Many ingenious methods of cartage have been devised in Europe because diversion of gasoline for war purposes has curtailed the use of automobiles and motor trucks. In Sweden two youths pedal this tandem bicycle to tow a loaded cart in truck-and-trailer fashion.

Highways of the Future (May, 1938)

Highways of the Future


PICTURE a 15,000-mile network of twelve-lane motor speedways spanning the nation—three of them linking the Atlantic and Pacific coasts, six more crisscrossing the country north and south —and you will have an idea of the vastness of a spectacular highway plan proposed by Senator Robert J. Bulkley of Ohio. Requiring twenty-five years for completion, the mammoth gridiron of superhighways would change long-distance driving from a motorist’s nightmare of snarled traffic into a reality of fast, safe transportation. It would represent an impressive start toward an era of scientifically constructed speedways, and crashproof cars of radical new design to run upon them, foreseen by leading experts for the not-too-distant future.

Water Succeeds Gasoline As New Invention Is Perfected (Dec, 1935)

Water Succeeds Gasoline As New Invention Is Perfected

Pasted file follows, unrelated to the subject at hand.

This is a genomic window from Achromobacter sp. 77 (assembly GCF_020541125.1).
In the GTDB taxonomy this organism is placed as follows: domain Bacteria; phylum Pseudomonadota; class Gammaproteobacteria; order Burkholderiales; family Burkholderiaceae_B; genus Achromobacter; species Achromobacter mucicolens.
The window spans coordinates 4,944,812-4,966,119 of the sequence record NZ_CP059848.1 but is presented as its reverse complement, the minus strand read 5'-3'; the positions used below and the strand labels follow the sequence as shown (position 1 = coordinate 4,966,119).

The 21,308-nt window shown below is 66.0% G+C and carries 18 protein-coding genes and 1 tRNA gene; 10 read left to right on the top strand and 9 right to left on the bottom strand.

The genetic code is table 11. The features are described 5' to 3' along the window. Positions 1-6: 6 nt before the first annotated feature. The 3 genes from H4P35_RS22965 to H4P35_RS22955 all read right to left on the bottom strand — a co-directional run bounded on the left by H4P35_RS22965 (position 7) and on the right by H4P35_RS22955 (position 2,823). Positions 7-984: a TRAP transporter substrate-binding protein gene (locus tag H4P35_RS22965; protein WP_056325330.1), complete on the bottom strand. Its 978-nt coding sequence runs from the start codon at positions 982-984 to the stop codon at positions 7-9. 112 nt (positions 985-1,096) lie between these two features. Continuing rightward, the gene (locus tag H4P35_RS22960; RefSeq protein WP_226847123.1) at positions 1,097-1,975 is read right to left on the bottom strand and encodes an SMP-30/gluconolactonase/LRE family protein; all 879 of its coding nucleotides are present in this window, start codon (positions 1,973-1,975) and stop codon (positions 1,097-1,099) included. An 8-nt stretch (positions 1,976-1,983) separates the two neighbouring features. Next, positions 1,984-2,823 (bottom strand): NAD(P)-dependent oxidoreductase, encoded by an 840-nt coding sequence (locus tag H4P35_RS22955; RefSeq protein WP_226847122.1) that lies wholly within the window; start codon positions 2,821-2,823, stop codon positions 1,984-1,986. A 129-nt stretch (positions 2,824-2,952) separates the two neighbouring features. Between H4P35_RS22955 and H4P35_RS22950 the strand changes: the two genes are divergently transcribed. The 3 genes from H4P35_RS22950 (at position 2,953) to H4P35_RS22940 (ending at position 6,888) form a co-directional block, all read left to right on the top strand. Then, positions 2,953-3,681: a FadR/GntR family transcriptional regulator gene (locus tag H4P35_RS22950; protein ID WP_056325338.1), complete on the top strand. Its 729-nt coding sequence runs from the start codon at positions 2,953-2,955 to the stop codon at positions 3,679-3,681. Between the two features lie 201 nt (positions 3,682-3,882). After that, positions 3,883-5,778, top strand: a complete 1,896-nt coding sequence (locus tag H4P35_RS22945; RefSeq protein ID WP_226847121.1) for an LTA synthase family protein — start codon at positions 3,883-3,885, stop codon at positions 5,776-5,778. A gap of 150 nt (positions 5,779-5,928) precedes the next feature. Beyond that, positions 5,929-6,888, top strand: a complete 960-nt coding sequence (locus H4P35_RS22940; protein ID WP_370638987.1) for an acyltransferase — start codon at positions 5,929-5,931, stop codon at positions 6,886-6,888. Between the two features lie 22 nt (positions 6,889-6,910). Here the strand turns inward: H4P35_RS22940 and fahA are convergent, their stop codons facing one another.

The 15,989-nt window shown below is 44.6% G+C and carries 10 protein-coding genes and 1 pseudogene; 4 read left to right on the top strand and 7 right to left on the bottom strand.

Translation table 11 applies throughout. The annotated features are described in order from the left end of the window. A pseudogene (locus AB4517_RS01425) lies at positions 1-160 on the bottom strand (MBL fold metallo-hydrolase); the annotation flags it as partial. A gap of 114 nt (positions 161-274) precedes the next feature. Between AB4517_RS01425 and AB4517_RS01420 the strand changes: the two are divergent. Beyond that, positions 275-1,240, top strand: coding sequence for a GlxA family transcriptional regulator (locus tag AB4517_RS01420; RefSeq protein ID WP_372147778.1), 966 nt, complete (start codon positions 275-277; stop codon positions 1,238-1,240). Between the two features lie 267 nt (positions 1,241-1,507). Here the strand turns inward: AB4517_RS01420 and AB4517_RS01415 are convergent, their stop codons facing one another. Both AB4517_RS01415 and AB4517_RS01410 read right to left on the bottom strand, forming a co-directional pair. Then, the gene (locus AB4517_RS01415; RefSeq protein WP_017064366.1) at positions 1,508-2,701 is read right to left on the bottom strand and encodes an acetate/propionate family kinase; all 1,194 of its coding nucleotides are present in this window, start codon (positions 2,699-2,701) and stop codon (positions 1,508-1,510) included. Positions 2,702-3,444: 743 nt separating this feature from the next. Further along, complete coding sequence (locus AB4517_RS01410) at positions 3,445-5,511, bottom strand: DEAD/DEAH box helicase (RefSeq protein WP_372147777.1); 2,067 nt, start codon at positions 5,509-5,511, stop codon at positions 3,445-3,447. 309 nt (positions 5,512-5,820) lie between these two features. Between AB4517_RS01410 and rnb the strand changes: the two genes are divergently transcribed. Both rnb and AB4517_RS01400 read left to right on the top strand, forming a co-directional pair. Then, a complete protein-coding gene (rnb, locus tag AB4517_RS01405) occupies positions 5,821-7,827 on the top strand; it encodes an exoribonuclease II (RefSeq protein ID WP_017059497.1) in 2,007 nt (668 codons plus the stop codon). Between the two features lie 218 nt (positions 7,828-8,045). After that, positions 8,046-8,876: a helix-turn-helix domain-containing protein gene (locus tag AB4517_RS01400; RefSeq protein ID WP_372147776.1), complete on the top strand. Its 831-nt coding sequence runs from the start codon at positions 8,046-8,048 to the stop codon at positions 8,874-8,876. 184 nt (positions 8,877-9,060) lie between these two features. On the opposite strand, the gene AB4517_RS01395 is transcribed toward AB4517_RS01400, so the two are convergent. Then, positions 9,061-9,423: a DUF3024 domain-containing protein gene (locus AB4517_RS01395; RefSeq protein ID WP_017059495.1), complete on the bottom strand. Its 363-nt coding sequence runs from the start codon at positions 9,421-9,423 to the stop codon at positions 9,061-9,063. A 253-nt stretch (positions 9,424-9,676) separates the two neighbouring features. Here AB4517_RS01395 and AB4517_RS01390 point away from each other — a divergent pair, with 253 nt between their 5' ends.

WATER powered automobiles are predicted for the not too distant future as the result of an invention of G. H. Garrett of Dallas, Texas, which substitutes water for gasoline.

Garrett uses an electrolytic carburetor which breaks up water by electrolysis into its component gases, hydrogen and oxygen, and then forces the explosive hydrogen into the combustion chambers for fuel.

For operating the automobile motor on which the tests have been conducted, Garrett has added an over-size generator to supply the extra electricity needed by the carburetor. Beyond that, the motor has needed no changes, though it has been in operation continuously for several days.

Garrett has protected his device with patents.

Miniature Cars are Practical (Feb, 1935)

I really wish people still drove around in these. I certainly would pay extra for a pizza delivered by a little kid wearing a cap, driving tiny car.

Miniature Cars are Practical
CHEAP and serviceable, this little car has attained much favor in England. It goes only 15 miles an hour, but can be driven by a child, and is obviously easy to maneuver and park. Weight, 200 pounds; balloon tires, 12-inch diameter. It is cheap to run —and taxes (based on power) are very low. It is even used for sales display as a miniature of larger cars, with bodies on a reduced scale. In spite of a juvenile appearance, it is quite serviceable for commercial and individual use. Control is by a single pedal.